Going off on Breitman’s thoughts, Cornell Professor Emin Gün Sirer weighed in on the question as well. In his view, what makes PoS superior is that it “keeps value within the system.” PoW systems, on the other hand, leaks this same value to miners and those that control their power.
An important difference between PoW and PoS is that, in the former, transaction fees accrue to the hashpower of the network, with no corresponding reduction in inflation, whereas in the latter it acrues to stakers, which effectively lowers real inflation.— Arthur B. 🌮 (@ArthurB) September 15, 2019
Still, though, the point has to be made that this is only true to an extent. Bitcoin has a defined limit of coins which it can ever have in circulation. Ethereum, which aspires to someday be a proof-of-stake system, does not have any hard cap and could virtually continue to create ETH indefinitely. How this will impact each network’s internal economy is still difficult to assess given that it’s largely hypothetical. Since there has not been a truly successful network on a PoS consensus model yet, this question will likely continue to split the cryptocurrency industry for some time. Where do you stand on this issue? What advantages does a PoW consensus model have over PoS or vice-versa? Let us know your thoughts below.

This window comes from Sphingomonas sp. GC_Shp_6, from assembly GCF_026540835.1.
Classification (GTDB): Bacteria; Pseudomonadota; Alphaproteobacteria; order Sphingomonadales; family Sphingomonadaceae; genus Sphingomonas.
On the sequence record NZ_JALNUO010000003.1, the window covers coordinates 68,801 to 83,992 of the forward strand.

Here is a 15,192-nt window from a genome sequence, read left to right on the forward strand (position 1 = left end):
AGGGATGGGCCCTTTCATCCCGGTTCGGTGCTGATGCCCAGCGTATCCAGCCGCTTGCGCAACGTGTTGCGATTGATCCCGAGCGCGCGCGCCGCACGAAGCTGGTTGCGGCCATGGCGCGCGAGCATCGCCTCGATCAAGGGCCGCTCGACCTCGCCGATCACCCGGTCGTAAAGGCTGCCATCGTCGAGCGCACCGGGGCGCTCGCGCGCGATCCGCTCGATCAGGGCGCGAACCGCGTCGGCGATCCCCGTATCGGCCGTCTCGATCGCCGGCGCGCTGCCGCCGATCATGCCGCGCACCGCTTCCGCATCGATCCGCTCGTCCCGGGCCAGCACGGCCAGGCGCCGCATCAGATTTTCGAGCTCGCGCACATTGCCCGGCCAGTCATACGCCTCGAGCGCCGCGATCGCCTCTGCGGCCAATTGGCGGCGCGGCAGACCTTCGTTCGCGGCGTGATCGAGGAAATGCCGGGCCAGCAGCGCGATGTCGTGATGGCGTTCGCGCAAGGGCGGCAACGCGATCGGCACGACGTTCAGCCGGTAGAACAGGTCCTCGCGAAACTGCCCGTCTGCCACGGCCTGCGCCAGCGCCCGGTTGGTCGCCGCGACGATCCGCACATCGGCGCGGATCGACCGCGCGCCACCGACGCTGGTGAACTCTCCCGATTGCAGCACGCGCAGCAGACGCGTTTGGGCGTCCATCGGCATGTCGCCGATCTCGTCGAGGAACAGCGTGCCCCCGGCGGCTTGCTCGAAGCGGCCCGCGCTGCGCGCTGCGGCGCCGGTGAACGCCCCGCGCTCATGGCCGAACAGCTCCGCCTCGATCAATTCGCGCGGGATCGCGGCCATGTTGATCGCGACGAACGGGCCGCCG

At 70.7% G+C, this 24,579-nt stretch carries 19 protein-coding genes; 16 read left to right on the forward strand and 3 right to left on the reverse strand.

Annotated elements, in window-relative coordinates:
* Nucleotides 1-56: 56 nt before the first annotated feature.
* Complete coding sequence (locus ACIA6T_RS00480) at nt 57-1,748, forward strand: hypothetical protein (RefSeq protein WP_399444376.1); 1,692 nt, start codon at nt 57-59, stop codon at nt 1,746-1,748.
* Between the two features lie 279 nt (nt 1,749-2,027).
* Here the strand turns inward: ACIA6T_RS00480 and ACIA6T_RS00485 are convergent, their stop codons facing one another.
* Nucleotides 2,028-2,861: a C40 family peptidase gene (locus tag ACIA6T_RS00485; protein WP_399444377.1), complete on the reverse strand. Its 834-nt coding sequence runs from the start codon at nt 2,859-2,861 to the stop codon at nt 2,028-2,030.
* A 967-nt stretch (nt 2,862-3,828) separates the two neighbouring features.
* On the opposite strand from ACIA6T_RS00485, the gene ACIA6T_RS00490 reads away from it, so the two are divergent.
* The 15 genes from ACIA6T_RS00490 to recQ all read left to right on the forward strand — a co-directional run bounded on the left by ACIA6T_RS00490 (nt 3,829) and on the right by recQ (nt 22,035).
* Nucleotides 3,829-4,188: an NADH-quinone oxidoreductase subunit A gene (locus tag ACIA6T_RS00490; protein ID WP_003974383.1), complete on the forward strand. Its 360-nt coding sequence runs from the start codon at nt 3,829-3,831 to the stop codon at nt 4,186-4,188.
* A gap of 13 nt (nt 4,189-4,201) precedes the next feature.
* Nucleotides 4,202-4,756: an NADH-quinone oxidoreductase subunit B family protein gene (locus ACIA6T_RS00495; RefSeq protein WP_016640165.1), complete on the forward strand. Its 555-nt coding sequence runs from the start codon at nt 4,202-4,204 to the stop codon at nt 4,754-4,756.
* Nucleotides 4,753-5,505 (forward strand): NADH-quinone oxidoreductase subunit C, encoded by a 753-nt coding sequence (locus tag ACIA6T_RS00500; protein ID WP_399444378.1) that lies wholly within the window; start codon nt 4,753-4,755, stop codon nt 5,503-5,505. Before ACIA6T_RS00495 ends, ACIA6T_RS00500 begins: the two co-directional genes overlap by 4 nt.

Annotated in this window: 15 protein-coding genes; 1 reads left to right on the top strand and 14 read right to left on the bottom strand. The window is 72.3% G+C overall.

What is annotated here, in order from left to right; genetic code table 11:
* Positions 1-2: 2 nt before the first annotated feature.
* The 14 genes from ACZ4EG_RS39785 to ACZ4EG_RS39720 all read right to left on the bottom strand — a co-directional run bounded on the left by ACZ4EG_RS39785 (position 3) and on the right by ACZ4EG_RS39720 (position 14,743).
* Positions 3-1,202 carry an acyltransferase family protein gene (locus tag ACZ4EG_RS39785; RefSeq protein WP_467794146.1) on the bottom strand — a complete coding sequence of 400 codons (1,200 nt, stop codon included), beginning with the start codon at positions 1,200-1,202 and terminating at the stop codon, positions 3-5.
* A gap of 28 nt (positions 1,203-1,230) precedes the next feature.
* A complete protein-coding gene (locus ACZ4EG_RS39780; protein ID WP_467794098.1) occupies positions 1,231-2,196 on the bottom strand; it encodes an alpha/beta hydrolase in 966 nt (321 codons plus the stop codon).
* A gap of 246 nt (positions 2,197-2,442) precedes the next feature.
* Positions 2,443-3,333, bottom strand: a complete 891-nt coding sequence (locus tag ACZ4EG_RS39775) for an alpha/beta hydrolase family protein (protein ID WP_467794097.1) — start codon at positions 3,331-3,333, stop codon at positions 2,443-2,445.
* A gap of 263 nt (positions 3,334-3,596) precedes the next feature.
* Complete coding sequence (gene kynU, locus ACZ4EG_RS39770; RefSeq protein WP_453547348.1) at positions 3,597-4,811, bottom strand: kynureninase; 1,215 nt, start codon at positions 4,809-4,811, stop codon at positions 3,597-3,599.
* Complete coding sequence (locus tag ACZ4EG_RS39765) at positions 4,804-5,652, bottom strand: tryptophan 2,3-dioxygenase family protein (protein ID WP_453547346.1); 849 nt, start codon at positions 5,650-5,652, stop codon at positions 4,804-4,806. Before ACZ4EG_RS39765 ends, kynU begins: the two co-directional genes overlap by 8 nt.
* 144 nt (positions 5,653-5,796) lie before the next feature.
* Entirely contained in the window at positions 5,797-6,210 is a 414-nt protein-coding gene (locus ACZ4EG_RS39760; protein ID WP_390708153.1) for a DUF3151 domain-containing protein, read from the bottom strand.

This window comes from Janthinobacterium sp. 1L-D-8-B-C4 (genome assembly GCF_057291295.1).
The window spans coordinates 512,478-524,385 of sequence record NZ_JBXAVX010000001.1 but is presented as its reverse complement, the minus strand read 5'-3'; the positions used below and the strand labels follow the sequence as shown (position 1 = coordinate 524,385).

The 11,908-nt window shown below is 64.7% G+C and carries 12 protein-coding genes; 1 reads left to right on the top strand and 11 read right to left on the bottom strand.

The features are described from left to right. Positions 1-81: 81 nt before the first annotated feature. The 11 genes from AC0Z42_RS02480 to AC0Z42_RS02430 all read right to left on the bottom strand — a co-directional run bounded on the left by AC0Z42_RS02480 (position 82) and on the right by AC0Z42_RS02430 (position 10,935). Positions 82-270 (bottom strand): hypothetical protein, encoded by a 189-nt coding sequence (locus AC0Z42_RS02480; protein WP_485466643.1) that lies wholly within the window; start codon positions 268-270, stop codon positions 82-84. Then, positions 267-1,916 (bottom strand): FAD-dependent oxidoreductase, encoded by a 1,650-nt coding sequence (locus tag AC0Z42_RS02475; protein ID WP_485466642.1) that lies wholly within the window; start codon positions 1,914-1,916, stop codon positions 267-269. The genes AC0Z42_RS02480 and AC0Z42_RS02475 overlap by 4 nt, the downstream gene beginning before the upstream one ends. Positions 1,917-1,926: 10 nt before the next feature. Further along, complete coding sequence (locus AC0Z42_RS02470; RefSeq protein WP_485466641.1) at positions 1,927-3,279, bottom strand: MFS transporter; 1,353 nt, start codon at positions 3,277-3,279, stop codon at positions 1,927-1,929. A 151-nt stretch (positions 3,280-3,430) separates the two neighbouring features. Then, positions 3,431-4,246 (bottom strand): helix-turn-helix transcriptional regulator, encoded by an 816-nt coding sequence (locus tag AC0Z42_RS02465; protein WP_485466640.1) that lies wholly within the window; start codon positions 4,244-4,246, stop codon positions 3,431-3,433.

Indeed, well-designed PoS systems keep value within the system. PoW leaks it out to the miners and the power companies. https://t.co/WZCcXCyZZw— Emin Gün Sirer (@el33th4xor) September 16, 2019
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